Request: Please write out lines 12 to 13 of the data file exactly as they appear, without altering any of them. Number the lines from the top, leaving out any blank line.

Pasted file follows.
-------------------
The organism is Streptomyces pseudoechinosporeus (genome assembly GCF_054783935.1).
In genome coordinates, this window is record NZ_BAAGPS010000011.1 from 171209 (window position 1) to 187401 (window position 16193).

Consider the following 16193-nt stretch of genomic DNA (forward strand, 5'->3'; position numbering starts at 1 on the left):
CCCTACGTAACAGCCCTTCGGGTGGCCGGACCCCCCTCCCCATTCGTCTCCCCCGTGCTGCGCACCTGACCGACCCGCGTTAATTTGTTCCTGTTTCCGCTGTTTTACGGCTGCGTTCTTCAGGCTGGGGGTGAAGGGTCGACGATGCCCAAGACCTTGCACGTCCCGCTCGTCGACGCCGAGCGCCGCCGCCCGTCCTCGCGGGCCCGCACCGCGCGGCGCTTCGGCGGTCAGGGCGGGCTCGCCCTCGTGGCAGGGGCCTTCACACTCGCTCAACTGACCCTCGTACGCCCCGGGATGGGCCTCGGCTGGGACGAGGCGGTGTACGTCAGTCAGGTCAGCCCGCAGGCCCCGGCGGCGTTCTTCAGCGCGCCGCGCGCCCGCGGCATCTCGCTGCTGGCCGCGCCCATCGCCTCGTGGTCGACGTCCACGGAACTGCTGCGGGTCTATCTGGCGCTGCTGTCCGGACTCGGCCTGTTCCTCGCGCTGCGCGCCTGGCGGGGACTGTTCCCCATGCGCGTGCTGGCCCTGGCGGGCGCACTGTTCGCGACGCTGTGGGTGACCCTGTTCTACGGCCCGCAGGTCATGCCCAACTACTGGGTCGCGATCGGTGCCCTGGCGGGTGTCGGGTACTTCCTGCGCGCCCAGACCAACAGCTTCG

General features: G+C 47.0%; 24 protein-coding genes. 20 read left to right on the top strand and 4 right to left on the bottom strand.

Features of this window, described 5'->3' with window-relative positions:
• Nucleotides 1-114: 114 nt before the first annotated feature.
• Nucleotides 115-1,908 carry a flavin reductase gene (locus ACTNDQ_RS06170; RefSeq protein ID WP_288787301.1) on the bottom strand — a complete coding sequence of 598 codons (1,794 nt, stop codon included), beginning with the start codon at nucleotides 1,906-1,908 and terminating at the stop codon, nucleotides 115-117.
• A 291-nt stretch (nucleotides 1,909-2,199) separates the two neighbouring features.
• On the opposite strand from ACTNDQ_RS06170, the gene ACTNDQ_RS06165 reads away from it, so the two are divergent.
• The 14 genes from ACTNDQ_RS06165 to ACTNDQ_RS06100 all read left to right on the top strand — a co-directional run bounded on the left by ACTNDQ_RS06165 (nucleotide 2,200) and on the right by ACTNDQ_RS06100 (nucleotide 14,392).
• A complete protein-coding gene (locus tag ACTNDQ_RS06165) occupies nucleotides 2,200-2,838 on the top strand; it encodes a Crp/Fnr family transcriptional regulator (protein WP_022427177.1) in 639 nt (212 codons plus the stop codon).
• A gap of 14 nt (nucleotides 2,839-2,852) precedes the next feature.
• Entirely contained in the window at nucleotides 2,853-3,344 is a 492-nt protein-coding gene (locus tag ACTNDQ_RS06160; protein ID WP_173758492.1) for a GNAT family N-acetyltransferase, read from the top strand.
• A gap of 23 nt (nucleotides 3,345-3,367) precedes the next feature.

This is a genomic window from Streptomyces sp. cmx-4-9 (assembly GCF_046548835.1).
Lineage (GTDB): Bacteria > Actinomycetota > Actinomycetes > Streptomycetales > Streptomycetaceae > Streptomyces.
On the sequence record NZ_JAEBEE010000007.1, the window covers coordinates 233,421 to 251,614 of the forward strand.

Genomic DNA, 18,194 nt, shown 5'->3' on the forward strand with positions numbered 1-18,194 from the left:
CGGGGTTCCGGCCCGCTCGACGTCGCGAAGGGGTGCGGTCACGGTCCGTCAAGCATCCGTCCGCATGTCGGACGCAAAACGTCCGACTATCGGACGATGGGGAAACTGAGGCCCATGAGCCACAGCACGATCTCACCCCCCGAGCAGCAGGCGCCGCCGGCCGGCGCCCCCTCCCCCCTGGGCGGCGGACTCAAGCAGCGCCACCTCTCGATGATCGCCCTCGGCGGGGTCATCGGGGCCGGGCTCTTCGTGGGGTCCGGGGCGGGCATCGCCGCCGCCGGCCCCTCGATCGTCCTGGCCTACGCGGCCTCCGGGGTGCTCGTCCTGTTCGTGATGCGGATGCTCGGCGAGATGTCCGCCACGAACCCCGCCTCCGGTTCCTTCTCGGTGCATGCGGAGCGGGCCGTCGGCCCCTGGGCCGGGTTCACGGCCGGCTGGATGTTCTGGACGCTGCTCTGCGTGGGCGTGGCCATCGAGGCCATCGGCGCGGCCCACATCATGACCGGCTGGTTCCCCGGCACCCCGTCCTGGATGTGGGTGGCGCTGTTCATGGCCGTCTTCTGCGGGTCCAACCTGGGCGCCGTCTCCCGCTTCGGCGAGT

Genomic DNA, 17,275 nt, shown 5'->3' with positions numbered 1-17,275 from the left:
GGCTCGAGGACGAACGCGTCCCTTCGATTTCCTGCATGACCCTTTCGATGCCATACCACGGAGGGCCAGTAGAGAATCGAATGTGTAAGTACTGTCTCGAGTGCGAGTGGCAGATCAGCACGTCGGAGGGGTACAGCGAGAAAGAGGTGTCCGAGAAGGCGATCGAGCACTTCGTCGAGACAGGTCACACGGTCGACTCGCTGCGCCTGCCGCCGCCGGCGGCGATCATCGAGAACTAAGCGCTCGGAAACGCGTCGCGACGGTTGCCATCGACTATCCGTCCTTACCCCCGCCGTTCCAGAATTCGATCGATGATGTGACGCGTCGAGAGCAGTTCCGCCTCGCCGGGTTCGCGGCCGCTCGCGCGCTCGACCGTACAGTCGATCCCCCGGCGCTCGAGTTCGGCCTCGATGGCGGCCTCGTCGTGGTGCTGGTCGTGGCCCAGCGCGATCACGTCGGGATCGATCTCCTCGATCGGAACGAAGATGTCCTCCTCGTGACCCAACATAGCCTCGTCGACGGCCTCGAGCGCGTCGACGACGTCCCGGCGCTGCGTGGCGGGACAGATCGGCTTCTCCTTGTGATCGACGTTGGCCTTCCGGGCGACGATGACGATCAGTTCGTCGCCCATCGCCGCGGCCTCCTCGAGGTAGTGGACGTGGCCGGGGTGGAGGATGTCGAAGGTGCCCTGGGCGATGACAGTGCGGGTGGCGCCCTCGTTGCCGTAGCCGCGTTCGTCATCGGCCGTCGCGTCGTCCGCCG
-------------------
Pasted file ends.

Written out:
• A complete protein-coding gene (locus tag ACTNDQ_RS06165) occupies nucleotides 2,200-2,838 on the top strand; it encodes a Crp/Fnr family transcriptional regulator (protein WP_022427177.1) in 639 nt (212 codons plus the stop codon).
• A gap of 14 nt (nucleotides 2,839-2,852) precedes the next feature.